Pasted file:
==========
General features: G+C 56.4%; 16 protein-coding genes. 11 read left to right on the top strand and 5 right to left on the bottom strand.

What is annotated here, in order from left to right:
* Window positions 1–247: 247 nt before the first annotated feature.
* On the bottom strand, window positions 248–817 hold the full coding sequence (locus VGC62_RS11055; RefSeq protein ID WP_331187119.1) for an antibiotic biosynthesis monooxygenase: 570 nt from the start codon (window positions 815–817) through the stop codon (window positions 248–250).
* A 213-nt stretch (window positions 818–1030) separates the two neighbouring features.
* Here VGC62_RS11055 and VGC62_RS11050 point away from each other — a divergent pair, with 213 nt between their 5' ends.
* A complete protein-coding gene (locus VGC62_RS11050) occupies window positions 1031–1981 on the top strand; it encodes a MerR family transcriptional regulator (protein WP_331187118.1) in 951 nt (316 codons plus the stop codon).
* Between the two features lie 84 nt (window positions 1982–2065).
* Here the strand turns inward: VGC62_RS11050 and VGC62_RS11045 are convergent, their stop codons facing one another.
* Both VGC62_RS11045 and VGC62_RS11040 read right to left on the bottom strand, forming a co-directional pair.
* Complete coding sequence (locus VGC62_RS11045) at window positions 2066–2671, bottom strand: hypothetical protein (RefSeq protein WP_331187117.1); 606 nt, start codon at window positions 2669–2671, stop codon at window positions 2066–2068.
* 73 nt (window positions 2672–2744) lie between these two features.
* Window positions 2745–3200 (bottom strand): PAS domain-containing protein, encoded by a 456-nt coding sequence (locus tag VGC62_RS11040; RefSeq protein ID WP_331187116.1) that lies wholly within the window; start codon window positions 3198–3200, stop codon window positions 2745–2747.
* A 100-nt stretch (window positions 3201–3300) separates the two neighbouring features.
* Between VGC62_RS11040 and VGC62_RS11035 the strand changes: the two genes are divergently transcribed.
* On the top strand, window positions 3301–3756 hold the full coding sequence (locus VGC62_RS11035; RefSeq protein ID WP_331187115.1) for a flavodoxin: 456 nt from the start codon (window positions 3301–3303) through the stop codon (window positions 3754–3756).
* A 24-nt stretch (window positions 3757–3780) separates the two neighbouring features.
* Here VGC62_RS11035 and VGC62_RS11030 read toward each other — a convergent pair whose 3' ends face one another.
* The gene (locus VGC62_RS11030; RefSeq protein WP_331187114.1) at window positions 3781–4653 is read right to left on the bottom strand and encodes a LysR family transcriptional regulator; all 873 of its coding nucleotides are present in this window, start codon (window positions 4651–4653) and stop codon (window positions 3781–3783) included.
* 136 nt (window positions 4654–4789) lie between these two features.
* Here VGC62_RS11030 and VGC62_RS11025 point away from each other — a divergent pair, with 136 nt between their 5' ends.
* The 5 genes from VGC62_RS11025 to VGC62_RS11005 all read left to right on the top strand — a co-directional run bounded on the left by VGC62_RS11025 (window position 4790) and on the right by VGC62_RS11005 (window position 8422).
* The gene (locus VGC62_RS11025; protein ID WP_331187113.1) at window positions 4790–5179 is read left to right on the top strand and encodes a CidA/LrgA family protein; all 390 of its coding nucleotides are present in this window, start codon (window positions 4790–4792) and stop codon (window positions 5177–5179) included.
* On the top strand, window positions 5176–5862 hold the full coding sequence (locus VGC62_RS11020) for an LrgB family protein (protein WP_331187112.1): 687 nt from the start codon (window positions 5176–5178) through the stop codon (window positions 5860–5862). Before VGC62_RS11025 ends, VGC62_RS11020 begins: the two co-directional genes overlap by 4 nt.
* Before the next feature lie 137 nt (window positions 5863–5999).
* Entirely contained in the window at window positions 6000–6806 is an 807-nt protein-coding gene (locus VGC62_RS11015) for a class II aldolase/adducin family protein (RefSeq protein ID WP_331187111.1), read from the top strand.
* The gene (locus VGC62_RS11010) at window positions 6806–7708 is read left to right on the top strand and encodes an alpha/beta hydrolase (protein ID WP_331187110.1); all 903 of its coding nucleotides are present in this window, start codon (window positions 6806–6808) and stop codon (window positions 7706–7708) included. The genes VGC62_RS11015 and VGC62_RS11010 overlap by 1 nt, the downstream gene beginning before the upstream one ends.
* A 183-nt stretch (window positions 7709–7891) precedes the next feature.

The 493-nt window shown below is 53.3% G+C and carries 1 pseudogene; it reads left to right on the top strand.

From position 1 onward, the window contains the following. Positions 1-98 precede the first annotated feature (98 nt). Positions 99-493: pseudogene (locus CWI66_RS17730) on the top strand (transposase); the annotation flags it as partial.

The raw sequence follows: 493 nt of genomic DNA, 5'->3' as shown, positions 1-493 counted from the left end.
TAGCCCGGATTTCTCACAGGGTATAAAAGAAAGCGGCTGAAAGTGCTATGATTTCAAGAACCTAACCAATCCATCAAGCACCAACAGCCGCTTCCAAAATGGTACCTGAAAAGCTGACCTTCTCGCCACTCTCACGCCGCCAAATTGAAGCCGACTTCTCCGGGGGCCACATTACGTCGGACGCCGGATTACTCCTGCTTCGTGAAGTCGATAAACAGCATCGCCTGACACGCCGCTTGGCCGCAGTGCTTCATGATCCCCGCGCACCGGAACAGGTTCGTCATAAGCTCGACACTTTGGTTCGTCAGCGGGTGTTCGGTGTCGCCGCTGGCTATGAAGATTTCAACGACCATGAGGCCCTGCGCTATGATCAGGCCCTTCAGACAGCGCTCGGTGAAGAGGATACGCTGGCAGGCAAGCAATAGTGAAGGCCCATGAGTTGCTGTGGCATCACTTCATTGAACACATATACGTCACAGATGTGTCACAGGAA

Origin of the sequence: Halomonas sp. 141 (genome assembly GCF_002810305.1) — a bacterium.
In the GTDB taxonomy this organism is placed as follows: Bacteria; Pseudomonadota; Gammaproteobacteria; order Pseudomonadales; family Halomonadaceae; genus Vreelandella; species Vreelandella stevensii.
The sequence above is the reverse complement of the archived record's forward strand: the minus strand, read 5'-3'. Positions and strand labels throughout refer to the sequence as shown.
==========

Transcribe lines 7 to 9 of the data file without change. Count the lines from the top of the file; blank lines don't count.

* A complete protein-coding gene (locus VGC62_RS11050) occupies window positions 1031–1981 on the top strand; it encodes a MerR family transcriptional regulator (protein WP_331187118.1) in 951 nt (316 codons plus the stop codon).
* Between the two features lie 84 nt (window positions 1982–2065).
* Here the strand turns inward: VGC62_RS11050 and VGC62_RS11045 are convergent, their stop codons facing one another.